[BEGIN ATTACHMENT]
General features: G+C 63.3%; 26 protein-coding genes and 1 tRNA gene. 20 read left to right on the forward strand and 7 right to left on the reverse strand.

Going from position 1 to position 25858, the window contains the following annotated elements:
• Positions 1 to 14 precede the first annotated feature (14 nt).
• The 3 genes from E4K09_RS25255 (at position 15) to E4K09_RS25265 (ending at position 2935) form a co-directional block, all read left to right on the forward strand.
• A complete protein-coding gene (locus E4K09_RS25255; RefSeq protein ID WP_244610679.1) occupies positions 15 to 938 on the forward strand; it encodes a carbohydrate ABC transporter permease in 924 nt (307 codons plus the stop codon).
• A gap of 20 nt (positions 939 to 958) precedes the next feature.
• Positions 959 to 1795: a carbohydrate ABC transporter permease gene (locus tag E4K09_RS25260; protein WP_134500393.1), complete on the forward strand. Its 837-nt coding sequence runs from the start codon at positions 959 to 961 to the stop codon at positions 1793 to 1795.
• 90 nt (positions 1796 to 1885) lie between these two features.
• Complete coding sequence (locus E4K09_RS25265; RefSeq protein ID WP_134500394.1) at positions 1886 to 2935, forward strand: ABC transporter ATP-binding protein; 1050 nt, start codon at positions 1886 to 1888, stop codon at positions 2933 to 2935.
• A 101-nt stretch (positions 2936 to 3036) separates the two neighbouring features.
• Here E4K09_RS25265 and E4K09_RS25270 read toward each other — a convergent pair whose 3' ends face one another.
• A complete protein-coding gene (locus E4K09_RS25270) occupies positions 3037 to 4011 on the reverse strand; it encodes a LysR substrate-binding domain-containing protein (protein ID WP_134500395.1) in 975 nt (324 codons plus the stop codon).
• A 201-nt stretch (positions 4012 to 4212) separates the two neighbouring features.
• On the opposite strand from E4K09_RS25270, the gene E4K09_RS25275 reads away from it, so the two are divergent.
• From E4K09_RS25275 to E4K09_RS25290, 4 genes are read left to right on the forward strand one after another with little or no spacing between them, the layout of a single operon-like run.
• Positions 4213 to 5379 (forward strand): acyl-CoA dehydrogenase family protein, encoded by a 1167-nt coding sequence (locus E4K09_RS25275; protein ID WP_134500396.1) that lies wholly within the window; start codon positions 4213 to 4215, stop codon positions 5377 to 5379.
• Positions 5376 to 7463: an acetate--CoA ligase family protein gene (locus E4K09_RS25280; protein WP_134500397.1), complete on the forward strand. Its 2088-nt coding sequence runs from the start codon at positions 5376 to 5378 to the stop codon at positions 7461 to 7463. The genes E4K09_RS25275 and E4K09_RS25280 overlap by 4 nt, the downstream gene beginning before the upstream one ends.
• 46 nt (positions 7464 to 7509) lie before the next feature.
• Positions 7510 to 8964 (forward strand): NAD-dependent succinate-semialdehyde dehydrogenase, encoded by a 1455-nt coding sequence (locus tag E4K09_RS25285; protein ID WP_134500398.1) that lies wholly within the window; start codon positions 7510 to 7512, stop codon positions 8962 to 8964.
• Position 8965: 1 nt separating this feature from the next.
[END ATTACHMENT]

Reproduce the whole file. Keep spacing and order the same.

General features: G+C 63.3%; 26 protein-coding genes and 1 tRNA gene. 20 read left to right on the forward strand and 7 right to left on the reverse strand.

Going from position 1 to position 25858, the window contains the following annotated elements:
• Positions 1 to 14 precede the first annotated feature (14 nt).
• The 3 genes from E4K09_RS25255 (at position 15) to E4K09_RS25265 (ending at position 2935) form a co-directional block, all read left to right on the forward strand.
• A complete protein-coding gene (locus E4K09_RS25255; RefSeq protein ID WP_244610679.1) occupies positions 15 to 938 on the forward strand; it encodes a carbohydrate ABC transporter permease in 924 nt (307 codons plus the stop codon).
• A gap of 20 nt (positions 939 to 958) precedes the next feature.
• Positions 959 to 1795: a carbohydrate ABC transporter permease gene (locus tag E4K09_RS25260; protein WP_134500393.1), complete on the forward strand. Its 837-nt coding sequence runs from the start codon at positions 959 to 961 to the stop codon at positions 1793 to 1795.
• 90 nt (positions 1796 to 1885) lie between these two features.
• Complete coding sequence (locus E4K09_RS25265; RefSeq protein ID WP_134500394.1) at positions 1886 to 2935, forward strand: ABC transporter ATP-binding protein; 1050 nt, start codon at positions 1886 to 1888, stop codon at positions 2933 to 2935.
• A 101-nt stretch (positions 2936 to 3036) separates the two neighbouring features.
• Here E4K09_RS25265 and E4K09_RS25270 read toward each other — a convergent pair whose 3' ends face one another.
• A complete protein-coding gene (locus E4K09_RS25270) occupies positions 3037 to 4011 on the reverse strand; it encodes a LysR substrate-binding domain-containing protein (protein ID WP_134500395.1) in 975 nt (324 codons plus the stop codon).
• A 201-nt stretch (positions 4012 to 4212) separates the two neighbouring features.
• On the opposite strand from E4K09_RS25270, the gene E4K09_RS25275 reads away from it, so the two are divergent.
• From E4K09_RS25275 to E4K09_RS25290, 4 genes are read left to right on the forward strand one after another with little or no spacing between them, the layout of a single operon-like run.
• Positions 4213 to 5379 (forward strand): acyl-CoA dehydrogenase family protein, encoded by a 1167-nt coding sequence (locus E4K09_RS25275; protein ID WP_134500396.1) that lies wholly within the window; start codon positions 4213 to 4215, stop codon positions 5377 to 5379.
• Positions 5376 to 7463: an acetate--CoA ligase family protein gene (locus E4K09_RS25280; protein WP_134500397.1), complete on the forward strand. Its 2088-nt coding sequence runs from the start codon at positions 5376 to 5378 to the stop codon at positions 7461 to 7463. The genes E4K09_RS25275 and E4K09_RS25280 overlap by 4 nt, the downstream gene beginning before the upstream one ends.
• 46 nt (positions 7464 to 7509) lie before the next feature.
• Positions 7510 to 8964 (forward strand): NAD-dependent succinate-semialdehyde dehydrogenase, encoded by a 1455-nt coding sequence (locus tag E4K09_RS25285; protein ID WP_134500398.1) that lies wholly within the window; start codon positions 7510 to 7512, stop codon positions 8962 to 8964.
• Position 8965: 1 nt separating this feature from the next.